The talk went into some of the intricacies of the model and how he has applied it in different contexts. Whilst this was very interesting I have decided against doing a summary piece here, instead I am going to focus on one small point he made as I feel that this is one of those 80/20 factors which could have a huge impact on your life with very little in terms of input and effort.
This point is, in Steve's language, to 'prepare your chimp'.
What does this mean in lay language? What Prof Peters is getting at here is that we all have our triggers. Certain things that will set us off, make us reactive, put us in a bad mood or just make us generally less pleasant. There is no issue with this, we are all human and we will get annoyed occasionally. The trick is to reduce the severity of these triggers so that, whilst they may irritate you, they don't have a negative impact on your behaviour. For example say that you manage people and often have them write reports for you which you proof and send on. Bad grammar really irritates you and one of your workers is consistently poor in this regard which winds you up every time you read one of their reports. You often lose your temper, shout at your colleague and take 20mins to calm down before resuming work. Is this helpful? Not at all - you damage your working relationships and affect your own productivity. So how can we prevent this?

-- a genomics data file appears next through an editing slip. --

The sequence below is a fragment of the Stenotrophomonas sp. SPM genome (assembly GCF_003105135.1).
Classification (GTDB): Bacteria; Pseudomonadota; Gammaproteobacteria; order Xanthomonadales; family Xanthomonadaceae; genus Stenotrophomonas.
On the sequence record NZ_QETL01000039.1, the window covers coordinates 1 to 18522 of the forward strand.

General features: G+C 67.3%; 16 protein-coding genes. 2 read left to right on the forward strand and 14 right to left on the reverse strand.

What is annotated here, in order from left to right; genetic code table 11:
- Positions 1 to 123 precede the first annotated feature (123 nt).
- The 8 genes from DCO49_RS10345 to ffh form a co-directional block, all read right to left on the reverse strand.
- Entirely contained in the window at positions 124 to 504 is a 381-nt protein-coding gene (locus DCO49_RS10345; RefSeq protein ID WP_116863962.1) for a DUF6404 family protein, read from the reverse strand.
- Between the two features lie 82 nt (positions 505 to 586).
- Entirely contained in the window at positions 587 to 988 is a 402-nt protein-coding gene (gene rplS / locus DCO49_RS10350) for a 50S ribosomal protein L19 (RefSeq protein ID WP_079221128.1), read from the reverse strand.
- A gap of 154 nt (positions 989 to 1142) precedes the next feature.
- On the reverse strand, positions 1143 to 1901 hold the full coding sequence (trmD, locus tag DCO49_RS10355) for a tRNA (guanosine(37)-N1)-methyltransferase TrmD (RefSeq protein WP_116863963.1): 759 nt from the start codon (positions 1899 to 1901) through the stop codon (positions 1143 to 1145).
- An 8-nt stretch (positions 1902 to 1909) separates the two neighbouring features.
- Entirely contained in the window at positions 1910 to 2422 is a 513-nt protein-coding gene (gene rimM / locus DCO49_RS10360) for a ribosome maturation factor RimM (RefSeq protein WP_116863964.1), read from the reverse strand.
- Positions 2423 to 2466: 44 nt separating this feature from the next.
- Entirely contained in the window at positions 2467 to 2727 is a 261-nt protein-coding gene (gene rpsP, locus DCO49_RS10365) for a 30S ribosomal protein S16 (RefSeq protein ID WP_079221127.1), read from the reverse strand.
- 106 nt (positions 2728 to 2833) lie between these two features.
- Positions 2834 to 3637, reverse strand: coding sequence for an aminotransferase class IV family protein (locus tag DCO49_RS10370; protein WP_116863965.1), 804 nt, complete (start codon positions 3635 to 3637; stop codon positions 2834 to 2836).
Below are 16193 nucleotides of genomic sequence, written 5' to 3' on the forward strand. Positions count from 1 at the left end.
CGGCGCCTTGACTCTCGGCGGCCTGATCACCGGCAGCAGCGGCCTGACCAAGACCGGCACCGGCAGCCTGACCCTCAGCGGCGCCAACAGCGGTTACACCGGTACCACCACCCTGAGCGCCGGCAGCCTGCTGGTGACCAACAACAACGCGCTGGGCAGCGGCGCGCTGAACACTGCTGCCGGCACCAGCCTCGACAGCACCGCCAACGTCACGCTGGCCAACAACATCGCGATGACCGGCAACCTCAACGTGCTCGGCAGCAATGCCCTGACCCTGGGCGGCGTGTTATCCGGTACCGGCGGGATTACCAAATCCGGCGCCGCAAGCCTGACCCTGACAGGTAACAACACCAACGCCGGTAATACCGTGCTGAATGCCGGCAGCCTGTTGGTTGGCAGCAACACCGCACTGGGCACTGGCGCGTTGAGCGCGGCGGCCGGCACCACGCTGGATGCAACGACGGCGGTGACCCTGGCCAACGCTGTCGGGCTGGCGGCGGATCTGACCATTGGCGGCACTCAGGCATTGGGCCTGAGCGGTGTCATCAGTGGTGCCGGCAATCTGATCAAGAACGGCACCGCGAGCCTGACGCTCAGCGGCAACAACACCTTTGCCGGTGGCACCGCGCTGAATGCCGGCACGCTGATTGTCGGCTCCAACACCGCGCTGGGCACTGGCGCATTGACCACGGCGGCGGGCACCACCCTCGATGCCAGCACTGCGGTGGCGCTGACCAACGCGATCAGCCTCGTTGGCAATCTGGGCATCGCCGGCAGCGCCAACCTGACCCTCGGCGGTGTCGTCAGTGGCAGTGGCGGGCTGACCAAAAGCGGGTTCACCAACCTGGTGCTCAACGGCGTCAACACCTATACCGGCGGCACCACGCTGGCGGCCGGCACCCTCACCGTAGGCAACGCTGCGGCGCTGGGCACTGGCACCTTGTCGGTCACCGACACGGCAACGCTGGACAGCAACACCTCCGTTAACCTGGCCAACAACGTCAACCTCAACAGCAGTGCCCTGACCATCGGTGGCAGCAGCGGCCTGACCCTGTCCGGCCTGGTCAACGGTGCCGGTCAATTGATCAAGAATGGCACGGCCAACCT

Prof Peters advice is to make yourself aware of these triggers and prepare for them. Through the next week make note of everything that annoys you, anything where you can feel your mood turning. Once you have a list of your triggers and an idea of when you may encounter them you can take 5 mins to prepare - in the world of the chimps this is termed programming your computer. Essentially you want to input more helpful behaviours or coping strategies that will prevent negative outcomes. So maybe you suffer from road rage - develop a reframe which will help you switch into calmer state. If you are really shy and struggle in social situations then prepare some small talk before you go in to the event.
Take responsibility for your triggers and be proactive in developing management strategies. I'd love to hear any strategies or self talk you develop for your triggers so please share in the comments - you may be able to help someone else with the same issue.
If you feel you need extra reading on this then take a look back in the archives for my previous post on 'reactivity'.